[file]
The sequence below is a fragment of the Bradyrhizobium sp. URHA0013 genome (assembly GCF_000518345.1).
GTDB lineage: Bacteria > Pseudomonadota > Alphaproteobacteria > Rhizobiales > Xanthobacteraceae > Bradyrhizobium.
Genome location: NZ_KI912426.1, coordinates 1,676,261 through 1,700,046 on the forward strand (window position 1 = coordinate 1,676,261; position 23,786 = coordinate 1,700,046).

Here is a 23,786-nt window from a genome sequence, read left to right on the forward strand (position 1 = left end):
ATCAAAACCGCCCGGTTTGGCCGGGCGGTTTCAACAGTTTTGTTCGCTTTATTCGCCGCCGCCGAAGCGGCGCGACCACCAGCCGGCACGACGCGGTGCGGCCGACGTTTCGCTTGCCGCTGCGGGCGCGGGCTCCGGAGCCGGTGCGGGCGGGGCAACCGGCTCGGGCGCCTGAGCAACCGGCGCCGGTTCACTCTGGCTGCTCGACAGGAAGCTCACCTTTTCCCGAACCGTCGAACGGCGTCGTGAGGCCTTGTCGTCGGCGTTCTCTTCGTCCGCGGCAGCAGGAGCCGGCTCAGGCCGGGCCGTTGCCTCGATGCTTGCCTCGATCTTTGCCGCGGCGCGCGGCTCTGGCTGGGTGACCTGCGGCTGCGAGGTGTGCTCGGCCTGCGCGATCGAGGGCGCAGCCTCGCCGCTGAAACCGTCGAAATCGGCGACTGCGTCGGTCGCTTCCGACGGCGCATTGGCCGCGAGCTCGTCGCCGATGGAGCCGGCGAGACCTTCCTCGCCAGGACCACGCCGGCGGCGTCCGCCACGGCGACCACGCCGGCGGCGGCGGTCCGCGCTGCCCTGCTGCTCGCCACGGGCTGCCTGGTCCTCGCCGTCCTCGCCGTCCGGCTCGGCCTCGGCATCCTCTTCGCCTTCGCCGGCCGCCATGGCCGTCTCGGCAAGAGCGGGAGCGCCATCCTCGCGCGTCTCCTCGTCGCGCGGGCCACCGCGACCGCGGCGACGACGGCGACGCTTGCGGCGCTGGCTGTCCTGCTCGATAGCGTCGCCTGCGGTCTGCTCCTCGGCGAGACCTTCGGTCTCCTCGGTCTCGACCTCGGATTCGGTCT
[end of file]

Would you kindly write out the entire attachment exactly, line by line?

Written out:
The sequence below is a fragment of the Bradyrhizobium sp. URHA0013 genome (assembly GCF_000518345.1).
GTDB lineage: Bacteria > Pseudomonadota > Alphaproteobacteria > Rhizobiales > Xanthobacteraceae > Bradyrhizobium.
Genome location: NZ_KI912426.1, coordinates 1,676,261 through 1,700,046 on the forward strand (window position 1 = coordinate 1,676,261; position 23,786 = coordinate 1,700,046).

Here is a 23,786-nt window from a genome sequence, read left to right on the forward strand (position 1 = left end):
ATCAAAACCGCCCGGTTTGGCCGGGCGGTTTCAACAGTTTTGTTCGCTTTATTCGCCGCCGCCGAAGCGGCGCGACCACCAGCCGGCACGACGCGGTGCGGCCGACGTTTCGCTTGCCGCTGCGGGCGCGGGCTCCGGAGCCGGTGCGGGCGGGGCAACCGGCTCGGGCGCCTGAGCAACCGGCGCCGGTTCACTCTGGCTGCTCGACAGGAAGCTCACCTTTTCCCGAACCGTCGAACGGCGTCGTGAGGCCTTGTCGTCGGCGTTCTCTTCGTCCGCGGCAGCAGGAGCCGGCTCAGGCCGGGCCGTTGCCTCGATGCTTGCCTCGATCTTTGCCGCGGCGCGCGGCTCTGGCTGGGTGACCTGCGGCTGCGAGGTGTGCTCGGCCTGCGCGATCGAGGGCGCAGCCTCGCCGCTGAAACCGTCGAAATCGGCGACTGCGTCGGTCGCTTCCGACGGCGCATTGGCCGCGAGCTCGTCGCCGATGGAGCCGGCGAGACCTTCCTCGCCAGGACCACGCCGGCGGCGTCCGCCACGGCGACCACGCCGGCGGCGGCGGTCCGCGCTGCCCTGCTGCTCGCCACGGGCTGCCTGGTCCTCGCCGTCCTCGCCGTCCGGCTCGGCCTCGGCATCCTCTTCGCCTTCGCCGGCCGCCATGGCCGTCTCGGCAAGAGCGGGAGCGCCATCCTCGCGCGTCTCCTCGTCGCGCGGGCCACCGCGACCGCGGCGACGACGGCGACGCTTGCGGCGCTGGCTGTCCTGCTCGATAGCGTCGCCTGCGGTCTGCTCCTCGGCGAGACCTTCGGTCTCCTCGGTCTCGACCTCGGATTCGGTCT